I have a few things to say to you about YouTube, but before I do that I want to test your memory a bit. Remember the Wayback Machine? You remember that site where you can type in a URL of a long forgotten web site and see what it looked like back in 1999. I still like to go back to it once and a while and see what I can come up with. Funny how sometimes I think the old web site from the ‘90s looks a lot better than the new one that somebody probably spent a lot of money on.
What’s even better about the Wayback Machine now is all the video and photos and old community shows that the Internet Archive has assembled for us to see.
I don’t mean to get all Andy Rooney on you, but isn’t it funny how cable TV never came up with a similar site than the Way Back Machine? They have plenty of programming at their disposal. People would like to see some of that programming, I imagine. Instead, customers keep shelling out a lot of money each month just for the new stuff, some of which isn’t necessarily wanted or very good. And then there are all the channels that you don’t want. I’m not sure who exactly wants the unwanted channels and programming on it. There’s some debate on what ranks as the worst channels ever to grace cable television.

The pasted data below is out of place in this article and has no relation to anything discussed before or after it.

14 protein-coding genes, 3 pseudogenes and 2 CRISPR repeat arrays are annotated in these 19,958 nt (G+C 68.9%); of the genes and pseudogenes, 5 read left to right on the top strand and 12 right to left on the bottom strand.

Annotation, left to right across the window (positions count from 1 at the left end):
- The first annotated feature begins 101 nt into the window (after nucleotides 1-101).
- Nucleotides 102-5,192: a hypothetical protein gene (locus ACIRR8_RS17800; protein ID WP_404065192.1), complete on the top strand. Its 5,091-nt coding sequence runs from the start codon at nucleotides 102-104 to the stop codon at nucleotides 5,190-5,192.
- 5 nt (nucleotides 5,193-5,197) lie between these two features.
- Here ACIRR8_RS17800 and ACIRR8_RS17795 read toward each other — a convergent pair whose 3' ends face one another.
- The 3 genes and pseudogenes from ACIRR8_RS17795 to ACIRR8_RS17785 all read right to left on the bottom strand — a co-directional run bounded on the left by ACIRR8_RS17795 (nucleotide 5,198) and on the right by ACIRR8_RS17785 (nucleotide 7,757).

Sure, there’s some decent re-runs on TV, but traditional television in a lot of ways just forgets the really good stuff whether it’s old or new.
What if I want to see John Lee Hooker Live in Montreal from 1980? Can cable show me that? What about Guns N’ Roses Live at The Ritz from 1988? Cable? No, I’m not going to find that on cable. I’m not going to find Stephen King chatting with John Grisham for an hour and a half (although that has the makings of a nifty PBS special.)
I’m not going to find my man Vince Staples ripping on some social media posts for a few minutes, either. I’m only finding King and Staples here and here on YouTube. Staples at three minutes and thirty five seconds (and not even rapping) is better than a lot of things that the Man will make you pay for on your cable bill.
It took me a long time to appreciate that YouTube is only as powerful as your imagination. I mean it’s not exactly The Aleph by Jorge Luis Borges, but it might be as close as we’re going to get in our lifetime. And, by the way, it’s free. You’re not shelling out $100 bucks or more every month for it like cable. (Hopefully, you’re not paying close to that for Internet.)
So listen, Mr. Cable Company. I’m not really sure what your long term plans are. But I’m not waiting around to find out. I have a feeling that a lot of other people aren’t waiting either.
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